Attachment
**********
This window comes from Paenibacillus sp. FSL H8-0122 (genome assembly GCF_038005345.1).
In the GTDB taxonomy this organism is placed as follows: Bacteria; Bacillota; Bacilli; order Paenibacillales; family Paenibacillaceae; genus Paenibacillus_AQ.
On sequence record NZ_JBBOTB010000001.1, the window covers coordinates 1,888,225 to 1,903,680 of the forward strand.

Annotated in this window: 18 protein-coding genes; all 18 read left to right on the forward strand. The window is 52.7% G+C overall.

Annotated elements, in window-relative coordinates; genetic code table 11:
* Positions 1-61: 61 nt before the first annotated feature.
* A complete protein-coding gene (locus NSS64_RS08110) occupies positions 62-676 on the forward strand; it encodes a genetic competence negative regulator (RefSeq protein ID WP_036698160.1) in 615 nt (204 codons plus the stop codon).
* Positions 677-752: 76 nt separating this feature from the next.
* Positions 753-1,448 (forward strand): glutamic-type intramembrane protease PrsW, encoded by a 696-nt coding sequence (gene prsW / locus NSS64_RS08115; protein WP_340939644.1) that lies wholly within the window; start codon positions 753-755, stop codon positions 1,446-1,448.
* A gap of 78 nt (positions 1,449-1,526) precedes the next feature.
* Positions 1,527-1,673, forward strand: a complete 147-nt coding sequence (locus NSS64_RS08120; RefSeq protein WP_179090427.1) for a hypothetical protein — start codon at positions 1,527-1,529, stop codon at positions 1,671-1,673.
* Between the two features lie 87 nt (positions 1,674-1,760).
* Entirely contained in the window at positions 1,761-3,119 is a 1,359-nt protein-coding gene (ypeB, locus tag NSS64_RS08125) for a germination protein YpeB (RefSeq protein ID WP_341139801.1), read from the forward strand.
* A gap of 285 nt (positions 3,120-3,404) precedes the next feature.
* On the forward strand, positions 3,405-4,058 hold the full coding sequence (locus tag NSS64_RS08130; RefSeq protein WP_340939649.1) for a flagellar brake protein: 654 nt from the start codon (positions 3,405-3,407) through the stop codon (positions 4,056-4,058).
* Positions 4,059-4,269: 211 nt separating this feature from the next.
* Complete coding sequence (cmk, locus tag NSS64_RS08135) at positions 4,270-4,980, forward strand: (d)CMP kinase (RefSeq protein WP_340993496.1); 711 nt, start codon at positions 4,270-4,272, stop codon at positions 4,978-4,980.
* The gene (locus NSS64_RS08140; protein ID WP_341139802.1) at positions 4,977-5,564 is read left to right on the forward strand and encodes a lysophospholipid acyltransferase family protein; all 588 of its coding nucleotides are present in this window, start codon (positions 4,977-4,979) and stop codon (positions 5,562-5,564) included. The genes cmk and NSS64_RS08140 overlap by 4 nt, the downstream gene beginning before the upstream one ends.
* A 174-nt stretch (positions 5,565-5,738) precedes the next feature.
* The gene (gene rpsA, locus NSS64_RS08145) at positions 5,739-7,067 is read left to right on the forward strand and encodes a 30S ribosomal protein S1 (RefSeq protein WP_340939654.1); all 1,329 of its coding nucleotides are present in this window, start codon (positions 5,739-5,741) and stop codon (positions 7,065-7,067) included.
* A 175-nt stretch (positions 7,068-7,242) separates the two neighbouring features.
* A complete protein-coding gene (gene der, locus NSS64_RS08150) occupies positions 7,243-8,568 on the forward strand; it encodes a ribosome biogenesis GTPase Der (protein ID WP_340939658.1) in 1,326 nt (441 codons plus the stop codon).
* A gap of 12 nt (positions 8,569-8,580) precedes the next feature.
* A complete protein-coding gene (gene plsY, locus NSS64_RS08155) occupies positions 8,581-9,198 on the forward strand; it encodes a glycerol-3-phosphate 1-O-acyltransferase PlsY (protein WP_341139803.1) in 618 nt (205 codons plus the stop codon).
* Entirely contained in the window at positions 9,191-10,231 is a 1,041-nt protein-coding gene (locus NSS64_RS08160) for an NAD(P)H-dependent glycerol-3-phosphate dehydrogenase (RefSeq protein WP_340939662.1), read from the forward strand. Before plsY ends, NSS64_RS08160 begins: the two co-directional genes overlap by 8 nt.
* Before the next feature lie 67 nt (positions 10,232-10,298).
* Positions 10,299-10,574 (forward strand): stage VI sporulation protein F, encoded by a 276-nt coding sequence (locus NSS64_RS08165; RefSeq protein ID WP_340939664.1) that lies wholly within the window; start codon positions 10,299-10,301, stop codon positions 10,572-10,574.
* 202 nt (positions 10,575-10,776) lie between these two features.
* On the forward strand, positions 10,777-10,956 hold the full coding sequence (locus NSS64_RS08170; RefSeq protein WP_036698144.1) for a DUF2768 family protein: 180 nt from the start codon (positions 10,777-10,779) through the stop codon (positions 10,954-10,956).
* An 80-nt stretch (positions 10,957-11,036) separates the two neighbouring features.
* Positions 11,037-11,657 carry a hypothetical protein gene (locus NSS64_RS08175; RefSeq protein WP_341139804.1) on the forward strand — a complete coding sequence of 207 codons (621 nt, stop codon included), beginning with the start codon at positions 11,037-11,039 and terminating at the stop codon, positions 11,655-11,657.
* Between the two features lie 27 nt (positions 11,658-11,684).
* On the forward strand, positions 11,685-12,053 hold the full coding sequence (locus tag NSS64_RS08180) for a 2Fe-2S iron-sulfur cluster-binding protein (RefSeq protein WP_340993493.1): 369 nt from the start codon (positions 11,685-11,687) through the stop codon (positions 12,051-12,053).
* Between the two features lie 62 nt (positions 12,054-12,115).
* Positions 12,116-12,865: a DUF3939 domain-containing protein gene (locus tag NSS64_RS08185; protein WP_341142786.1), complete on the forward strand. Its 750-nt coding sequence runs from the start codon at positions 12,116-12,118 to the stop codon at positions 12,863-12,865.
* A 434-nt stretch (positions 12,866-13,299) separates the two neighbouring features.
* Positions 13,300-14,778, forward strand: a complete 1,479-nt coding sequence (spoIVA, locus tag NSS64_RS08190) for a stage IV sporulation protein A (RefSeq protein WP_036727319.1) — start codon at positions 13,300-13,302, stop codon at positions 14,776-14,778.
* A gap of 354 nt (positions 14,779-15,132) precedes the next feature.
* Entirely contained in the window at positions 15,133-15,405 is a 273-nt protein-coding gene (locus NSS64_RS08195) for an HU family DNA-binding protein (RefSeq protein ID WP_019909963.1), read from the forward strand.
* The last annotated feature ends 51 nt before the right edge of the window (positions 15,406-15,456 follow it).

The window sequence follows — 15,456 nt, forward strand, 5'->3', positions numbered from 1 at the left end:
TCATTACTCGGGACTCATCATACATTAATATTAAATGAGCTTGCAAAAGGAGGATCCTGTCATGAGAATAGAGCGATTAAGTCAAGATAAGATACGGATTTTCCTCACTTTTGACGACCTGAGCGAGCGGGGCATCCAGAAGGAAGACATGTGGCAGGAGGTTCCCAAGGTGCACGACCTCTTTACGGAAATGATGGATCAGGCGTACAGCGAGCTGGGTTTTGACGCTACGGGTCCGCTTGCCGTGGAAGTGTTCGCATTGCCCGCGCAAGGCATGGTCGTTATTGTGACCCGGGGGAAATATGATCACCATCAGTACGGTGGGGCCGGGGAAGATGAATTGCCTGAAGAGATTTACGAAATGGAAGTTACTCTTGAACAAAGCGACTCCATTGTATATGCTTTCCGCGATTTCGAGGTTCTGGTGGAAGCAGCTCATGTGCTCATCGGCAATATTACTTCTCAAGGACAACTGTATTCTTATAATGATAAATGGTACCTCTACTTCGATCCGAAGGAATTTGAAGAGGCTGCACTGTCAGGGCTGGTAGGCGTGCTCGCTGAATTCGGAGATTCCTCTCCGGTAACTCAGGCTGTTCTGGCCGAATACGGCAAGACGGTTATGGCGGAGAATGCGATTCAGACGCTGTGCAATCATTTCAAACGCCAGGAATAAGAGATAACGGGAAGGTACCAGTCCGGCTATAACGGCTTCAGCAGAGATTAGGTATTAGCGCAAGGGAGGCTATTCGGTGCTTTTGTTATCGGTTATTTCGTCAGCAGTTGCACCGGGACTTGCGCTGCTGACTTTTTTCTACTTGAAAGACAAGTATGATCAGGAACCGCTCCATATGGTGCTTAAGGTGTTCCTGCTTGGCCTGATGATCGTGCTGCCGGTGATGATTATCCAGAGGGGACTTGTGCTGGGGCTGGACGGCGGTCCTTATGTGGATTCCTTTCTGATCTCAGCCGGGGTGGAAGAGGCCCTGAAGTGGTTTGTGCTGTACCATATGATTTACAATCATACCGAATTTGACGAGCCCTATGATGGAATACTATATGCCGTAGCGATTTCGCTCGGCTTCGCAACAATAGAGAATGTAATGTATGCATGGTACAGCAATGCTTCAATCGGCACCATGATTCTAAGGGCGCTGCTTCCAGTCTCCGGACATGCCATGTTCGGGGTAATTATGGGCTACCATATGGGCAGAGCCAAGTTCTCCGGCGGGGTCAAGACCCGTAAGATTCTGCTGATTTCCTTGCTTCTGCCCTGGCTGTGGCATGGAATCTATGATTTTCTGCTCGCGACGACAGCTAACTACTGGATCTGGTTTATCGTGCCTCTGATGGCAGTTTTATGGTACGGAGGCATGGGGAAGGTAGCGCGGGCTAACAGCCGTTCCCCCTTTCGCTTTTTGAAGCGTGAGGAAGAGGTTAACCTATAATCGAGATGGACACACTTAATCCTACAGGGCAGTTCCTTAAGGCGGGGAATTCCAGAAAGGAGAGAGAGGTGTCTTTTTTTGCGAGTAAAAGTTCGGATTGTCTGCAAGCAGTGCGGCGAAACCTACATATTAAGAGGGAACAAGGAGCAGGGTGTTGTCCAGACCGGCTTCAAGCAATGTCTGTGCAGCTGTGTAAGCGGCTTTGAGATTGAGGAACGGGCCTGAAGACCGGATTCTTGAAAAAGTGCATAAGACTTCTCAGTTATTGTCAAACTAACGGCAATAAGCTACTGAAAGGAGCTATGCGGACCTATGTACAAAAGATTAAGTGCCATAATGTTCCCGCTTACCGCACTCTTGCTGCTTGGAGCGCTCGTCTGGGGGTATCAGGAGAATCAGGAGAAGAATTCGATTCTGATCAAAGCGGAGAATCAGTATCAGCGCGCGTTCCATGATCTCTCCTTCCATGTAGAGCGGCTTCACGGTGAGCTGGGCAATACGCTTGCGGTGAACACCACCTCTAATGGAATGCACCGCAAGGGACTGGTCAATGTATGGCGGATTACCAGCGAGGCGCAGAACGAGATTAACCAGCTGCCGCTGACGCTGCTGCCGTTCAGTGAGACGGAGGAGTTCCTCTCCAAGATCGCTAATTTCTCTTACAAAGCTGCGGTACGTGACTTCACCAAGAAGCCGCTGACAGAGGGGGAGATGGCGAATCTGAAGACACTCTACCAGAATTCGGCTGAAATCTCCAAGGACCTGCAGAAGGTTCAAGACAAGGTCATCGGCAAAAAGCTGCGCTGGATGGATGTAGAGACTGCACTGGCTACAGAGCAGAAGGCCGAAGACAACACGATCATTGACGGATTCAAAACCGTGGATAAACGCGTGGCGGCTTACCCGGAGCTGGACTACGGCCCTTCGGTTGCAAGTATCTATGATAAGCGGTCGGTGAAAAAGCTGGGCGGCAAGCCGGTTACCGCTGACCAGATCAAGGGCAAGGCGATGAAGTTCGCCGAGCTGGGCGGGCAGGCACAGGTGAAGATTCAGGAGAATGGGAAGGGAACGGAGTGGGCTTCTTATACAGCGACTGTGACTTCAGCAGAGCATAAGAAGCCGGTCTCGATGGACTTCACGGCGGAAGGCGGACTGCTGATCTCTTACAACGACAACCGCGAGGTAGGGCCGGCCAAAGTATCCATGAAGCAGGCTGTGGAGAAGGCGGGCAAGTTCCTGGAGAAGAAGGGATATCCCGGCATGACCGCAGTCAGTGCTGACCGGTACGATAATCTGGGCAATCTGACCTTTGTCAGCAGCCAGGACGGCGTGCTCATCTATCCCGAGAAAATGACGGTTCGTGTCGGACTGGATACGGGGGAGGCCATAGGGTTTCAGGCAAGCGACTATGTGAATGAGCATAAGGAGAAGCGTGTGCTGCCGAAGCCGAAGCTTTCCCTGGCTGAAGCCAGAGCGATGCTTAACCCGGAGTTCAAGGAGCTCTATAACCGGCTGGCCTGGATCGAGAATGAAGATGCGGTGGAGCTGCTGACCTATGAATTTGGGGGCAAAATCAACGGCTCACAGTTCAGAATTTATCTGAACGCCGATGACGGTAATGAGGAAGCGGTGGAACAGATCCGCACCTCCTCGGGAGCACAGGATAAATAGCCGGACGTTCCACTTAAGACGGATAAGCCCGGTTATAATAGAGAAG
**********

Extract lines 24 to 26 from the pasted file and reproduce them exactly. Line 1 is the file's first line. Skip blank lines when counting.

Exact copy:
* A complete protein-coding gene (gene plsY, locus NSS64_RS08155) occupies positions 8,581-9,198 on the forward strand; it encodes a glycerol-3-phosphate 1-O-acyltransferase PlsY (protein WP_341139803.1) in 618 nt (205 codons plus the stop codon).
* Entirely contained in the window at positions 9,191-10,231 is a 1,041-nt protein-coding gene (locus NSS64_RS08160) for an NAD(P)H-dependent glycerol-3-phosphate dehydrogenase (RefSeq protein WP_340939662.1), read from the forward strand. Before plsY ends, NSS64_RS08160 begins: the two co-directional genes overlap by 8 nt.
* Before the next feature lie 67 nt (positions 10,232-10,298).